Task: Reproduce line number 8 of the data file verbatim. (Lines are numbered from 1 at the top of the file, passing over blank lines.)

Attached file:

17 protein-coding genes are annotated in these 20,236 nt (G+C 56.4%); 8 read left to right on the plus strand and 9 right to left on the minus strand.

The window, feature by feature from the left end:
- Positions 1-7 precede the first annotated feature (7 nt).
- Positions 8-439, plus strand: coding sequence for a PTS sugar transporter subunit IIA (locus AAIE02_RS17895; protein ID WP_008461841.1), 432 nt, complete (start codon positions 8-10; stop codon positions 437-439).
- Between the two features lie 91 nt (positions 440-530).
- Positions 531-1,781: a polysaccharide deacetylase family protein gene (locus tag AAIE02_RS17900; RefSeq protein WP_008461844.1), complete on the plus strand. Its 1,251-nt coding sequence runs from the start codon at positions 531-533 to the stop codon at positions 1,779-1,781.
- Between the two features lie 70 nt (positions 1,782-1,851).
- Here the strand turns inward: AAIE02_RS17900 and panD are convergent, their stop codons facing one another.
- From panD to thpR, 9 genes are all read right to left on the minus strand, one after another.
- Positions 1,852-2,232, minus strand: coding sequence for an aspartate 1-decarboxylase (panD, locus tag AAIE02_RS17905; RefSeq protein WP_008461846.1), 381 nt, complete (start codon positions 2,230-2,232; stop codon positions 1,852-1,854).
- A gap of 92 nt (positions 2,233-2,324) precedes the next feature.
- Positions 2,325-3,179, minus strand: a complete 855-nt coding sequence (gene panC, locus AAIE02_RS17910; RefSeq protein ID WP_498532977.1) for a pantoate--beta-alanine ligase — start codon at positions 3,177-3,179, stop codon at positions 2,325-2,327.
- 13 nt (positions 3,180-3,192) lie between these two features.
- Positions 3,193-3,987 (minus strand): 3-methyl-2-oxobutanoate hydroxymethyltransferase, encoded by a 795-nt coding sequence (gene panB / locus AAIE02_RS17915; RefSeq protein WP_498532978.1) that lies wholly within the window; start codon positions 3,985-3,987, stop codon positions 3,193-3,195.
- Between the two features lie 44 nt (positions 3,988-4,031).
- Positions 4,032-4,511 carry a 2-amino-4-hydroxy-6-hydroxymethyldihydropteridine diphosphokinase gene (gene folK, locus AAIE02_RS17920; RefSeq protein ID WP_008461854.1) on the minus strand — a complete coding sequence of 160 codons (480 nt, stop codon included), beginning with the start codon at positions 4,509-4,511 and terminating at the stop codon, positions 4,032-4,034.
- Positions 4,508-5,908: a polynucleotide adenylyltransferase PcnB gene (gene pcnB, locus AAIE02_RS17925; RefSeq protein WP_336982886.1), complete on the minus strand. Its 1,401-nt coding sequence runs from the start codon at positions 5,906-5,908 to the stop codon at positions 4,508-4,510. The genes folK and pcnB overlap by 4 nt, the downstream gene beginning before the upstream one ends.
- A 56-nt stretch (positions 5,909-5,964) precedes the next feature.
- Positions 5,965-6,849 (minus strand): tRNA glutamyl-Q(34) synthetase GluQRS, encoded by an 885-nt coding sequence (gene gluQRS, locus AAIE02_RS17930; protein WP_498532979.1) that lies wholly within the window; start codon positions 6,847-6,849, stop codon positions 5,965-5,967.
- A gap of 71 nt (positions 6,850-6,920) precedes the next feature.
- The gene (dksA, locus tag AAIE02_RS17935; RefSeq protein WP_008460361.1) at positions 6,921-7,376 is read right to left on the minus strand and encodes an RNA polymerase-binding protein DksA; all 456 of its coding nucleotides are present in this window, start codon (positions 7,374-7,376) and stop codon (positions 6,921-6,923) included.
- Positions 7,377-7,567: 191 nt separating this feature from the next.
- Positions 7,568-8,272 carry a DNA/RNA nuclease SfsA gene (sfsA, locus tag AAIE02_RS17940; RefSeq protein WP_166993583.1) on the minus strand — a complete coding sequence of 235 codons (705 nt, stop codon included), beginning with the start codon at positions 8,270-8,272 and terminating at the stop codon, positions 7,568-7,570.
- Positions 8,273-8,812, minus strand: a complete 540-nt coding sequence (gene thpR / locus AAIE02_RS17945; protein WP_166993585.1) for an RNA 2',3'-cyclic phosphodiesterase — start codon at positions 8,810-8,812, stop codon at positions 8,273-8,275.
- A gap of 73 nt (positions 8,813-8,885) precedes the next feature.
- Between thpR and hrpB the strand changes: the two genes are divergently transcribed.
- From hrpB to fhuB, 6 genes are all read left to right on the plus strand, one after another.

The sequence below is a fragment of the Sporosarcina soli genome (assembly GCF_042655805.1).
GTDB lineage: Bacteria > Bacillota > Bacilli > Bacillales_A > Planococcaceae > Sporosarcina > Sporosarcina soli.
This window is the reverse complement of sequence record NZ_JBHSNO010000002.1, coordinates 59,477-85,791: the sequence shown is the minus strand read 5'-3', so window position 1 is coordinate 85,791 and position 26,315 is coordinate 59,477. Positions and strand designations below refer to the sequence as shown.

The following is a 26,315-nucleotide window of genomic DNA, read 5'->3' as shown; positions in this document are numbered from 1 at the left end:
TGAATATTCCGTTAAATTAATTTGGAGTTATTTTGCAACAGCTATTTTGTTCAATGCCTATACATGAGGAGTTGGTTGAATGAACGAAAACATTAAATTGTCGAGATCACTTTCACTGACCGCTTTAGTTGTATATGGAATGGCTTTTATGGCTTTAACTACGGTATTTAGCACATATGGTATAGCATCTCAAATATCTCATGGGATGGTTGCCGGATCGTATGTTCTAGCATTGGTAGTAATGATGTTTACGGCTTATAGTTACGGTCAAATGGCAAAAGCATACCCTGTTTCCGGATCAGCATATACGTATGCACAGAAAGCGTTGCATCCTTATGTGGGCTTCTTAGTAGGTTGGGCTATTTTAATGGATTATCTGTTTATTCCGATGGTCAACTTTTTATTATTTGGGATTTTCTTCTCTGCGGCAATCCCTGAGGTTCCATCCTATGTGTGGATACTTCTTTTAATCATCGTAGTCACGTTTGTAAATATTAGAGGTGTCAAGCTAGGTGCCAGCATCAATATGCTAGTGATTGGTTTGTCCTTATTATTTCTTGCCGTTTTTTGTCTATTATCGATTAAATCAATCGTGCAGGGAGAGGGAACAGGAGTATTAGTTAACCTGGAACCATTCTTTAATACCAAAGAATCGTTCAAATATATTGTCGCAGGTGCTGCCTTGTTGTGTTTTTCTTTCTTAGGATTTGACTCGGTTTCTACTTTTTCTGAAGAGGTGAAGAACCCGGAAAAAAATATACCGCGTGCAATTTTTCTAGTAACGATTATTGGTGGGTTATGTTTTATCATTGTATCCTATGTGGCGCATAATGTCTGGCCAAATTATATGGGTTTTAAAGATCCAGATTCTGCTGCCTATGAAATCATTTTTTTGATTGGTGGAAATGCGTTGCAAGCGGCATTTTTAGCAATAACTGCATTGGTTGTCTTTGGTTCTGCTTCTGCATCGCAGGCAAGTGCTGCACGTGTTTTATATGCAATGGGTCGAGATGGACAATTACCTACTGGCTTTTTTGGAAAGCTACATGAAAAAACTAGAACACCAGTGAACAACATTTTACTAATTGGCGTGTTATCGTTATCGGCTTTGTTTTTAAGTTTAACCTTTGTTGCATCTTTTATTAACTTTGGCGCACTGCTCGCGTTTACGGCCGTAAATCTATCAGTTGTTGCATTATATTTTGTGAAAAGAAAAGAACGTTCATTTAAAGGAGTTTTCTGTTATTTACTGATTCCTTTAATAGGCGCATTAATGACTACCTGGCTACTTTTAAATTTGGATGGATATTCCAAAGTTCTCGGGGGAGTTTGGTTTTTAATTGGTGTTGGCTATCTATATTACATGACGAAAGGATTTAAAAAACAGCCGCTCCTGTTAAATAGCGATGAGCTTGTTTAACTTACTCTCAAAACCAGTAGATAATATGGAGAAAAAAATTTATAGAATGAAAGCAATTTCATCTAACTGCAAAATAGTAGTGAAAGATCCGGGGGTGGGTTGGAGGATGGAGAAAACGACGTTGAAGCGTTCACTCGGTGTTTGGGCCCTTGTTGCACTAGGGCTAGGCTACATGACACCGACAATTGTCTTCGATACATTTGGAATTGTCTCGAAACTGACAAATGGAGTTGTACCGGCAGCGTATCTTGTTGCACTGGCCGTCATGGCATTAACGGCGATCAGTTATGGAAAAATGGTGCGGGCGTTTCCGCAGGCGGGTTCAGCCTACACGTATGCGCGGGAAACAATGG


- Here the strand turns inward: AAIE02_RS17900 and panD are convergent, their stop codons facing one another.